Buckets of Food: Rescuing Families from Food Insecurity in Honduras

In an effort to address food insecurity in Honduras, CAMO launched an initiative in 2022 aimed at providing buckets of nutritious food to vulnerable families in the western part of the country.Over the past year, the Nutrition Program has delivered more than 2,670 food buckets.Communities affected by the lack of access to adequate food receive buckets containing pork, barley, rice, and oatmeal bars to meet basic nutritional needs.

These food buckets act as medicine for those suffering from hunger.

Due to the deficit in rural areas and the high cost of healthcare services, the Nutrition Program seeks to assist economically disadvantaged patients with some degree of malnutrition. These patients face nutritional insecurity due to the lack of available food, worsened by pre-existing conditions that deteriorate their nutritional status and quality of life.To mitigate these issues, donations of medical foods or supplements are made, along with providing education and nutritional counseling.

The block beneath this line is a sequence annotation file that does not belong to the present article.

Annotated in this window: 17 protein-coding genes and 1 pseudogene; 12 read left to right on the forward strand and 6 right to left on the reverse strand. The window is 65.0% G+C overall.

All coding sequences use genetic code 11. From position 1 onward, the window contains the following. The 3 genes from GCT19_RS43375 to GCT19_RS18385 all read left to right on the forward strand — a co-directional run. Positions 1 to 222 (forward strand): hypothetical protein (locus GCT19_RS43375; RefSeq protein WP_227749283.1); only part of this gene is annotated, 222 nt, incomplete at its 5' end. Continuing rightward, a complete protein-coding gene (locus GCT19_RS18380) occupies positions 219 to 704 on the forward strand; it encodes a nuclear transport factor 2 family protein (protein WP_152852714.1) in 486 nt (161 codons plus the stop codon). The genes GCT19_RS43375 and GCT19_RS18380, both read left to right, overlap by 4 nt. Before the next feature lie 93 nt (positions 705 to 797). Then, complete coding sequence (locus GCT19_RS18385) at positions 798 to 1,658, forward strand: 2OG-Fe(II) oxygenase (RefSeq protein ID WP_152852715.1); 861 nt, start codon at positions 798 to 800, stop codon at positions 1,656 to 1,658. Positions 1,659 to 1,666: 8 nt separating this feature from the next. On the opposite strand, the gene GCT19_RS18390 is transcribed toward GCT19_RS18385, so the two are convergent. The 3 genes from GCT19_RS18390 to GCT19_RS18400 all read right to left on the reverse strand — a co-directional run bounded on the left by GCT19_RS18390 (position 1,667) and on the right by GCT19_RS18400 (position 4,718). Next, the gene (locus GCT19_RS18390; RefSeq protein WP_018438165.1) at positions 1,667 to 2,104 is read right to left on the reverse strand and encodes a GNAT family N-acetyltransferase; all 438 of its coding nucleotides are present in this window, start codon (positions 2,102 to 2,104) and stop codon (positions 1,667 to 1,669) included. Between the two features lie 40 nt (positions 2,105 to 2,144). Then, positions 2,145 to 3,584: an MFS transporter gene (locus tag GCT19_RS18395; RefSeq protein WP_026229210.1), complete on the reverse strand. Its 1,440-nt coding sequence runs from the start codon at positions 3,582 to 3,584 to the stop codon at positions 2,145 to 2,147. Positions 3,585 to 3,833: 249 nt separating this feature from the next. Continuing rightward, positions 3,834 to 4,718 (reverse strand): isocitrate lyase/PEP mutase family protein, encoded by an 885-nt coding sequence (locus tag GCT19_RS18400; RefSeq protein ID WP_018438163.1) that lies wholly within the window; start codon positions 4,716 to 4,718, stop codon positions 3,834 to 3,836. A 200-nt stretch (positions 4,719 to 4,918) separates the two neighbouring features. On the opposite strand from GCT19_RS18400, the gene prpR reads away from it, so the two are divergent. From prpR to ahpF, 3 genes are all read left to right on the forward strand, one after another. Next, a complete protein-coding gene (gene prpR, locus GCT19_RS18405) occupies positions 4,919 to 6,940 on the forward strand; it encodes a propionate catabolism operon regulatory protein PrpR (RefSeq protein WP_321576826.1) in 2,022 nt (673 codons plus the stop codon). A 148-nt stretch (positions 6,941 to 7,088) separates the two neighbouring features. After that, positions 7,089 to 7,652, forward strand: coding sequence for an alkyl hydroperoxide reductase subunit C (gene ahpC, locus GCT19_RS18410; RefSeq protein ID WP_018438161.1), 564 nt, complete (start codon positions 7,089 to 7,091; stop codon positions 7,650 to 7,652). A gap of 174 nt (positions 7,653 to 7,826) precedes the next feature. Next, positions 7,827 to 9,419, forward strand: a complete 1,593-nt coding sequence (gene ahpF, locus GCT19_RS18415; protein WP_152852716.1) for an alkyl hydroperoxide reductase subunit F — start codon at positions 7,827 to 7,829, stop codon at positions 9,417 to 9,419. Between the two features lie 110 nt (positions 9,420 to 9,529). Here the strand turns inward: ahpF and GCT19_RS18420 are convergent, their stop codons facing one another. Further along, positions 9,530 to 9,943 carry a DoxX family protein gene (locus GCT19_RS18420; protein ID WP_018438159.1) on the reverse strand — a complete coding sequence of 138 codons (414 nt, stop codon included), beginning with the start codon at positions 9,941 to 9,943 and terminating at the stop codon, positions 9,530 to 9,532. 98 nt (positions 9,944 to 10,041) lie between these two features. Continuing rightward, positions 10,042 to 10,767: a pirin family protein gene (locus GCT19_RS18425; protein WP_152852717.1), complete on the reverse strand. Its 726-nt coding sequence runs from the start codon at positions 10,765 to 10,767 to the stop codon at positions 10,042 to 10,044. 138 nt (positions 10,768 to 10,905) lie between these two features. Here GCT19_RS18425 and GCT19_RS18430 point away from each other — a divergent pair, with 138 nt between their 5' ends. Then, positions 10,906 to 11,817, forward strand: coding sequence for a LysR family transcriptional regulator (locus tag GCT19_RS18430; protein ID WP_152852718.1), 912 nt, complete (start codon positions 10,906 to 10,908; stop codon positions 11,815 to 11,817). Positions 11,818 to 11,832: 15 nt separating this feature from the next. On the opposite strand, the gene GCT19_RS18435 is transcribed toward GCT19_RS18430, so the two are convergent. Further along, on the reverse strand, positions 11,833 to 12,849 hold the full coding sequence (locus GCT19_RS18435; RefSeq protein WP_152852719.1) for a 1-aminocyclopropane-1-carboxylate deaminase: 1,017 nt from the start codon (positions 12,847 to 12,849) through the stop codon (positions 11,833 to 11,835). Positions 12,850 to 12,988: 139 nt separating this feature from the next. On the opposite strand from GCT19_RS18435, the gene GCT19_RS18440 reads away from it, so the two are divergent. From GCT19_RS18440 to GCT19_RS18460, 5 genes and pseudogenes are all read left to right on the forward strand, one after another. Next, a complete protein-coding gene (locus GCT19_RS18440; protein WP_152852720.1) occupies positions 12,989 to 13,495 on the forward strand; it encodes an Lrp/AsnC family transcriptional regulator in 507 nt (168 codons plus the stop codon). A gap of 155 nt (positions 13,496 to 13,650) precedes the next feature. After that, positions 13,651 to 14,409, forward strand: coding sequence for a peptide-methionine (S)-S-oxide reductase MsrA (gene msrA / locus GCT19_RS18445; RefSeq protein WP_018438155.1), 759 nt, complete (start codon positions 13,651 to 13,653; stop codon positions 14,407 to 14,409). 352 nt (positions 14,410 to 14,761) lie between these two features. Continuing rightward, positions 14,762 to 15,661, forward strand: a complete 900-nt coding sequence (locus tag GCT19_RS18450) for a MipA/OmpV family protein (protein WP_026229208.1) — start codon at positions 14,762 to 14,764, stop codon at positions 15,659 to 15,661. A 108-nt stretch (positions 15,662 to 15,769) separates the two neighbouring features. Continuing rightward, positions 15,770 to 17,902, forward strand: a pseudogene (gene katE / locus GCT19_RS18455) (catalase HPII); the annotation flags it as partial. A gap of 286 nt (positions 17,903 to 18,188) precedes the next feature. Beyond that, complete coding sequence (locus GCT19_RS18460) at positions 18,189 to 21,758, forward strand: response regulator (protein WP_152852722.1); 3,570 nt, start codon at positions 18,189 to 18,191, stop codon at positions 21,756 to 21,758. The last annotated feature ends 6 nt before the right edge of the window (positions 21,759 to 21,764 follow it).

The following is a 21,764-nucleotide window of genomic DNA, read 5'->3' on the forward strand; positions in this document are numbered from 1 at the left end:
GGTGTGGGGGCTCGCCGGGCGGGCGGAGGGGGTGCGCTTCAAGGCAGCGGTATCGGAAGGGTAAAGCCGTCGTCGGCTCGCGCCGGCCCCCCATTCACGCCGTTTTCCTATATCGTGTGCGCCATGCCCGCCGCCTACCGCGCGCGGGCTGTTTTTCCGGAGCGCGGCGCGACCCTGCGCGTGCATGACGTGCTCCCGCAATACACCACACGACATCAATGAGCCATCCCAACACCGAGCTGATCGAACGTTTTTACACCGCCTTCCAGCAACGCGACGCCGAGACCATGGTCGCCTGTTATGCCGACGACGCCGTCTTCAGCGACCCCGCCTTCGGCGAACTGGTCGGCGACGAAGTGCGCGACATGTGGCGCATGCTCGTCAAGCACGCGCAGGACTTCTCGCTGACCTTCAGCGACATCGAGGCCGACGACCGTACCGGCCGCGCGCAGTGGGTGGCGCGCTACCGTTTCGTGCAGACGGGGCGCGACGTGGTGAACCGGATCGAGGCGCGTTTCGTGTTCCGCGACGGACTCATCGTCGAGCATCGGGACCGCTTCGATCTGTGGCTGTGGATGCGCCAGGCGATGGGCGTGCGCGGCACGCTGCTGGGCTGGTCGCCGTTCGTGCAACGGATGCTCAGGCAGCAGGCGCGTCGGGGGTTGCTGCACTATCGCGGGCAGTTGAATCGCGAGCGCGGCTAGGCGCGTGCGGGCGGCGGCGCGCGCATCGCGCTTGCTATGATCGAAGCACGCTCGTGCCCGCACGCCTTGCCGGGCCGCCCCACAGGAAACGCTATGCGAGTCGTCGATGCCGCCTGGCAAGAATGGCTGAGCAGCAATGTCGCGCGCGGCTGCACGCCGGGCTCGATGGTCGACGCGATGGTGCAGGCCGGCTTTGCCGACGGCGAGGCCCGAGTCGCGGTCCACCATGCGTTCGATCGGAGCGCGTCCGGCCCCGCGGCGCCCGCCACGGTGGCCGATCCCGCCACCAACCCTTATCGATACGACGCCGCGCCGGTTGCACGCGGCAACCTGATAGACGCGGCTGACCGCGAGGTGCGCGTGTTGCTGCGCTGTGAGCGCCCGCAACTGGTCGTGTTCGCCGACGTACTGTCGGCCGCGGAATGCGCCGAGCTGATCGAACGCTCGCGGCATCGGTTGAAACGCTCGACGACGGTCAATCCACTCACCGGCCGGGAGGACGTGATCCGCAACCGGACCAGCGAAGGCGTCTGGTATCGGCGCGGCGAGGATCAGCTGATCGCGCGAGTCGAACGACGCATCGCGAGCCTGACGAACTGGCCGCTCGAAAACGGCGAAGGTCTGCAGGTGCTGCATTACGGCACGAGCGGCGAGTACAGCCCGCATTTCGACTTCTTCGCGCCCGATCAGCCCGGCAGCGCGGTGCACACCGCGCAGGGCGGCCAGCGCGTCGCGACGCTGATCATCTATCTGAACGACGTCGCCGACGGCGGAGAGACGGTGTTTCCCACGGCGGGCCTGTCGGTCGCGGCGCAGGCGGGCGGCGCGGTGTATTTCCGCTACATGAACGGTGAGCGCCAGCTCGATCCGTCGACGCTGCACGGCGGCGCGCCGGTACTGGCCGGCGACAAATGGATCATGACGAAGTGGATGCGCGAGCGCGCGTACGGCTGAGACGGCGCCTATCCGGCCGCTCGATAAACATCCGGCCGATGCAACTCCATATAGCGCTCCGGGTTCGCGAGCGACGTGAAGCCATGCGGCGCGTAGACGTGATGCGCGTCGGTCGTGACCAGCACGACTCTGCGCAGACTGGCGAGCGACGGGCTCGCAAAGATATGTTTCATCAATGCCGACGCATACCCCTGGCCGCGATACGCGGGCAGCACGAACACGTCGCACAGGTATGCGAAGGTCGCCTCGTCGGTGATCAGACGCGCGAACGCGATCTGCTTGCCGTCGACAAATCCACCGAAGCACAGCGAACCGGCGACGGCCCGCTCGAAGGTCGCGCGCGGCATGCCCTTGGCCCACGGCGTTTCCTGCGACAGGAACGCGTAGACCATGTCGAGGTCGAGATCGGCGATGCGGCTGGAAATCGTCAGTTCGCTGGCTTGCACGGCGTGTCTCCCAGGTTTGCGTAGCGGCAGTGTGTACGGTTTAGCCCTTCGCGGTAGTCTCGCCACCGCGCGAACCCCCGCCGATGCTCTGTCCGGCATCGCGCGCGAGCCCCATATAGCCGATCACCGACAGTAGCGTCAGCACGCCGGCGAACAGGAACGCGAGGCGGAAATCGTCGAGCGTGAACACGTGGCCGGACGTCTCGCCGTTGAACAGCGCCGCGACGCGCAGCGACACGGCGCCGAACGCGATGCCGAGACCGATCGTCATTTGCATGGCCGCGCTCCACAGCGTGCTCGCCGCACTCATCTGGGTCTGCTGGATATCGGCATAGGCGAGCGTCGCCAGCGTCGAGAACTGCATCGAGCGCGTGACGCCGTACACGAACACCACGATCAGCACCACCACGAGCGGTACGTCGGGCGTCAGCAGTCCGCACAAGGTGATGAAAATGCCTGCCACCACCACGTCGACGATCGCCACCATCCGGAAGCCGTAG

CAMO brings its Nutrition Program to the communities through the donation of food buckets provided by HarvestCall.

A direct impact on the lives of those in need.

In a nearby rural community, lives a mother and her two children, all with special conditions. María Rosario, at 75 years old, is the only person who can care for her children, who have disabilities.With one son bedridden and another affected in his development by epilepsy, many nights, María Rosario and her children have gone to bed not knowing what they would eat the next day.

Through a partnership with CAFICO, a coffee cooperative, CAMO managed to reach María Rosario’s home with food buckets, which have become a nutritional relief for her household.María Rosario said they usually only eat breakfast and dinner and expressed her gratitude for CAMO’s nutritious food.

A joint effort

Bianca Ramírez, CAMO’s nutritionist, highlighted the positive impact the buckets have had on the lives of Honduran families.“For many families, these buckets are their only meal during difficult times,” said Ramírez.

To access the benefit of food buckets for six months, families must belong to a family unit in extreme poverty and be one of the following: an abandoned elderly person, a single mother, a widower or widow, a person with a disability, or an underweight family member .These conditions ensure that support is directed to those who need it most, guaranteeing an improvement in their food security.

In the current phase of the project, work is being done in coordination with local governments and allied institutions in eight municipalities in western Honduras.

“We have seen a nutritional change in all the families we have assisted, and their condition and spirits have improved. Together with CAMO, we have delivered over 300 food buckets.” María Pacheco, CAFICO.

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